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More Abuse of CAS Wards

September 16, 2005 permalink

Here is more news about how the Catholic Children's Aid Society of Toronto cares for its wards.



Toronto Sun

September 16, 2005

'He always eats well'

Grandfather accused of starving boy to death portrayed Jeffrey as healthy to police, court hears


David Watt, Norman Kidman and Elva Bottineau
Justice David Watt, left, presides in court yesterday as the accused Norman Kidman and Elva Bottineau watch Kidman's videotaped statement. (Pam Davies, Sun illustration)

Tiny Jeffrey Baldwin was locked up in his bedroom to prevent him from drinking toilet water in the middle of the night, court heard yesterday.

Jeffrey's grandfather Norman Kidman told detectives of the gruesome details of the 5-year-old boy's life in a videotaped statement that was played in court yesterday.

Kidman and his longtime common-law wife, Elva "Eve" Bottineau, are accused of starving Jeffrey to death, confining him in his urine-and-feces infested, frigid bedroom. Both 53-year-olds have pleaded not guilty to first-degree murder in Jeffrey's Nov. 30, 2002 death.

The Catholic Children's Aid Society awarded custody to the couple in 1998.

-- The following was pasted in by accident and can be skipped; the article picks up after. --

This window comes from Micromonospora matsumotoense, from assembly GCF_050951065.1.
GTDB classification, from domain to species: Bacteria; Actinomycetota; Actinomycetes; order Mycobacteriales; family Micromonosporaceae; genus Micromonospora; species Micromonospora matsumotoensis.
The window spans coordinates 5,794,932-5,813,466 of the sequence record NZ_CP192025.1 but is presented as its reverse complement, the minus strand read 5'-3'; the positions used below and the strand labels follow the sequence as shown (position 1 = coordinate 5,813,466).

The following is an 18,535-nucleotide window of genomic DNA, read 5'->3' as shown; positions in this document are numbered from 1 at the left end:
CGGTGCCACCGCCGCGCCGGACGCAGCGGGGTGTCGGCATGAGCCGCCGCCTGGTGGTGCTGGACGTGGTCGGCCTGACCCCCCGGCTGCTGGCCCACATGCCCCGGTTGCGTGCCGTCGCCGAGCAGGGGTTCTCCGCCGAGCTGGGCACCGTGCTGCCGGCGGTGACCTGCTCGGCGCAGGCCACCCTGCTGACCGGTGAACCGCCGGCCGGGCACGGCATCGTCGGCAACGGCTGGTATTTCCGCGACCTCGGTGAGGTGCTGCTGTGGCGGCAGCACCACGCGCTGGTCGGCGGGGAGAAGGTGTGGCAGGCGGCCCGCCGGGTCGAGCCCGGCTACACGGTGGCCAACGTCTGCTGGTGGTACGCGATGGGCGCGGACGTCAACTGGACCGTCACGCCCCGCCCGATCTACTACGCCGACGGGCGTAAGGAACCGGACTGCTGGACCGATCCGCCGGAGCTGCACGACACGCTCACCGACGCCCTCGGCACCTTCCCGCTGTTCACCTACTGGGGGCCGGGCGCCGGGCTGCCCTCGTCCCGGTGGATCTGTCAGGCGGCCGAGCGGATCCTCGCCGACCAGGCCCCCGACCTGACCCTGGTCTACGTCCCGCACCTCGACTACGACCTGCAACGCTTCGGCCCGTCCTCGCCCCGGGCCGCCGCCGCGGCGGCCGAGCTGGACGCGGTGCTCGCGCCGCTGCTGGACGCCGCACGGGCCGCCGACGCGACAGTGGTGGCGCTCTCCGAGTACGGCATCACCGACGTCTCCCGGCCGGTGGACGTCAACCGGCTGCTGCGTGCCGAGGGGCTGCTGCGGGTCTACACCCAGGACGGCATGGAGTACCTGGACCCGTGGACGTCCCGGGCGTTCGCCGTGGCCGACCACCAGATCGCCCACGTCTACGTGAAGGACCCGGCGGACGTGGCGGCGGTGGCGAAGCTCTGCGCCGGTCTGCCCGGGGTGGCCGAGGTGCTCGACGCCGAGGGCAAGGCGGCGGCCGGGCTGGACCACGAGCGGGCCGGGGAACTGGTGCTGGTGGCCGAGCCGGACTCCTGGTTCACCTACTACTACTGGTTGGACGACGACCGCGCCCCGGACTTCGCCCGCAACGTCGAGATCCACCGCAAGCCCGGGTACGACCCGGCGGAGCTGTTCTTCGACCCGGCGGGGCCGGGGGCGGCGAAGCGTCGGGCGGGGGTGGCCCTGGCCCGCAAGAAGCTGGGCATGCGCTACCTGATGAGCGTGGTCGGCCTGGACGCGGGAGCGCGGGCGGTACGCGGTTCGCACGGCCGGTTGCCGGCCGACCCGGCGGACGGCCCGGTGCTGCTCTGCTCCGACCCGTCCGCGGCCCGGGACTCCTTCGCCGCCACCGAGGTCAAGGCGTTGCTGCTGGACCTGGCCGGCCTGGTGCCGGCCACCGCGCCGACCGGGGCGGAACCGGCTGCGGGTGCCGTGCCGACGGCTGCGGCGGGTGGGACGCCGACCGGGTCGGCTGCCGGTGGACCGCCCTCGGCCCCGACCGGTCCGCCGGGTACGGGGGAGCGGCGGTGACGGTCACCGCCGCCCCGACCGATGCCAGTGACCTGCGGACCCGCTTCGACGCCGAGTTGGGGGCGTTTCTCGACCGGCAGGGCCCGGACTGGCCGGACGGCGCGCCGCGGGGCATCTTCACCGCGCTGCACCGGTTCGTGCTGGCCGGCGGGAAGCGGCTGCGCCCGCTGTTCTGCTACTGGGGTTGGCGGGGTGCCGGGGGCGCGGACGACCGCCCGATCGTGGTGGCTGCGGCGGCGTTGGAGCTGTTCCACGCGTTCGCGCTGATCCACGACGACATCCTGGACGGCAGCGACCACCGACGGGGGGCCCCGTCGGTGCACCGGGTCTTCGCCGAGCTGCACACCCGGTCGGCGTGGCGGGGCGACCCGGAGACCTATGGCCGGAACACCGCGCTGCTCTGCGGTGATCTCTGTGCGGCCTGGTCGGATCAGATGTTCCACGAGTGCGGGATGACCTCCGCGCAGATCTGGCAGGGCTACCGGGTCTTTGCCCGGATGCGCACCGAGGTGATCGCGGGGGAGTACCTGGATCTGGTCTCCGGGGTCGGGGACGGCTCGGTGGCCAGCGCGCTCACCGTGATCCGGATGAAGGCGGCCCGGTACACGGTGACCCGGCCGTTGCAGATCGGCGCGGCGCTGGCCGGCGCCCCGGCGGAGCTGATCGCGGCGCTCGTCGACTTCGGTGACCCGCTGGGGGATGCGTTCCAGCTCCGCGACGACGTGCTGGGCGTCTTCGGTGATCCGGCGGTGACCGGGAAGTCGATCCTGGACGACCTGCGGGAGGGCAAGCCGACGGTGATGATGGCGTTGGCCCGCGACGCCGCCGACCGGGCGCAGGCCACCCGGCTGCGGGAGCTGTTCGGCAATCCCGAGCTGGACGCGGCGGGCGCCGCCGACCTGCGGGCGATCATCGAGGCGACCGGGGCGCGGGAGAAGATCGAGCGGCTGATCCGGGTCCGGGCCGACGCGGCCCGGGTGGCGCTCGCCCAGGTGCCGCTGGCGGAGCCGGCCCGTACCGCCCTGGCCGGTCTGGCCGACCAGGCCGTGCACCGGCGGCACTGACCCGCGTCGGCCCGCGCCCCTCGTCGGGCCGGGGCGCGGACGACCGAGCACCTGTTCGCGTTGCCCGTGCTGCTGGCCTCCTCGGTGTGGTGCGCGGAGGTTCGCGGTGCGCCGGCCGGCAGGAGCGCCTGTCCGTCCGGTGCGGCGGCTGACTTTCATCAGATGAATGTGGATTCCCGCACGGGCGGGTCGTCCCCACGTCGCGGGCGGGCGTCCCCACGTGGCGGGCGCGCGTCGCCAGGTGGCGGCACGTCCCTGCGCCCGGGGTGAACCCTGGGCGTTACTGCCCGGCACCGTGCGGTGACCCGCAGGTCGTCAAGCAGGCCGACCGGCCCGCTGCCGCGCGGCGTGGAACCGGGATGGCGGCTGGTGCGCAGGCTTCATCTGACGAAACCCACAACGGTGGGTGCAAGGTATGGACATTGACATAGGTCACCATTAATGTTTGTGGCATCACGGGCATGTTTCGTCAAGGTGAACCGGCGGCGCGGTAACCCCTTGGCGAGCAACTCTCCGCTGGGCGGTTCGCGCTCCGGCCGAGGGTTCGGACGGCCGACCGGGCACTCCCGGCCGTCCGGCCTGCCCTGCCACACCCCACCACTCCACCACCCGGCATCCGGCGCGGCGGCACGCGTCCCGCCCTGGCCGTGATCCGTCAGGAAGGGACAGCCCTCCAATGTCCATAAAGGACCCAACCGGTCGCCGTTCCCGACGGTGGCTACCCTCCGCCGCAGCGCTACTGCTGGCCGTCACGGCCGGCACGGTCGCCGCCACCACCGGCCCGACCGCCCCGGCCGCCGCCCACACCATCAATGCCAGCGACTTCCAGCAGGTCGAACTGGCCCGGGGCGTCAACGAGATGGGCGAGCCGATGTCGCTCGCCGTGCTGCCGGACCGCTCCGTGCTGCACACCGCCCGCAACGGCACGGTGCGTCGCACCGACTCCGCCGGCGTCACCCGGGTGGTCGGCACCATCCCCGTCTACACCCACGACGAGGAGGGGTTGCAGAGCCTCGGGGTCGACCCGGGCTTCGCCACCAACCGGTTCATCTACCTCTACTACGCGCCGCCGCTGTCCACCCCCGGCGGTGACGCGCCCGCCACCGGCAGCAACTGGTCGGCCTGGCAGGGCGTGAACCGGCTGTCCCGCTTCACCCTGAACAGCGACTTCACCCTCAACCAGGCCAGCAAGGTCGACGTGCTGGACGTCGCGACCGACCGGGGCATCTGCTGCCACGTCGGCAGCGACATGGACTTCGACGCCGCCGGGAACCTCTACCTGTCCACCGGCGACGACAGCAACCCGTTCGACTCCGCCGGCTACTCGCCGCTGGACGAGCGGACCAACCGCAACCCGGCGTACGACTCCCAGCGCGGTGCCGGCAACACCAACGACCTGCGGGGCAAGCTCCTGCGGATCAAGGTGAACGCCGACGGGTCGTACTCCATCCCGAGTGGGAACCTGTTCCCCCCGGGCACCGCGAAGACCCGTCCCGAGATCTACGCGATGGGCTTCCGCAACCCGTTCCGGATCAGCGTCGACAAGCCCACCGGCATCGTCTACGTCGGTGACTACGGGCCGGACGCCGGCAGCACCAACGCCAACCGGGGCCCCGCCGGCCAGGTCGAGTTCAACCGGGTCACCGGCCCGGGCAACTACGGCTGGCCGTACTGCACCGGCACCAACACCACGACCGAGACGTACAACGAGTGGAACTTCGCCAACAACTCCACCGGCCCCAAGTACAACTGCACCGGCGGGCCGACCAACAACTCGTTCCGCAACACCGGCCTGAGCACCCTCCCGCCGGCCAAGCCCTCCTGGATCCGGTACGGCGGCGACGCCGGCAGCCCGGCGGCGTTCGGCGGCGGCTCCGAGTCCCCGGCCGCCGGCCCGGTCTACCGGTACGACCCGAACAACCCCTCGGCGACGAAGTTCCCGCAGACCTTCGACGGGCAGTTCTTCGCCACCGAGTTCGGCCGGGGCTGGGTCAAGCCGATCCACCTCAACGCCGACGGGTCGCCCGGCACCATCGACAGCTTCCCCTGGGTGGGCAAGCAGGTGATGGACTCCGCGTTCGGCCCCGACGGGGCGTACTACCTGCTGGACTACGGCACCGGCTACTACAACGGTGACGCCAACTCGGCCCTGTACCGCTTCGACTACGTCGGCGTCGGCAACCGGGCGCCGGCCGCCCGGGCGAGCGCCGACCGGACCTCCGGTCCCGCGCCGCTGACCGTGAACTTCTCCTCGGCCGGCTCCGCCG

Kidman portrayed Jeffrey to police as a healthy, but "borderline retarded" boy who always had a good appetite.

But Kidman admitted to police he had "no idea" how much Jeffrey weighed.

"He always eats well. A very good eater. Jeffrey is, always was, always was a good eater," Kidman said in the interview with police.

Jeffrey weighed 21 pounds when he died, or as much as the average 10-month-old baby, and court has heard his appearance shocked everyone who saw the stunted boy at hospital.


Kidman said Jeffrey wasn't sent to school because he wasn't yet toilet-trained and wouldn't have been accepted. Jeffrey's room was stripped of all furnishings and toys because he would smear them with feces, Kidman said.

Kidman said he and his wife stopped Jeffrey from banging his head off the floor.

"Was he a normal size?" Det. David Simpkins asked in the interview.

"No, Jeffrey was small. He was always small. He was always tiny," Kidman said.

Evidence presented earlier in the trial showed that Jeffrey, as an infant, was in the 97th percentile for height, or extremely tall for his age.

Jeffrey was "fine" and healthy the last time Kidman saw him naked two or three weeks before his death, court heard in the interview.

Medical evidence presented earlier in the trial concluded Jeffrey would have appeared as gaunt and emaciated in the last few months of his life as he had at death.


Kidman said his daughter Yvonne lost custody of Jeffrey and his sister after a welfare office worker spotted the mom shaking one of the kids. Yvonne lost an earlier baby for leaving her in the house while she was fighting in the street, court heard.

Jeffrey was never physically abused, only "smacked" for misbehaving sometimes, Kidman told police.

Jeffrey had blunt force trauma injuries on his head, court has heard.

Source: Toronto Sun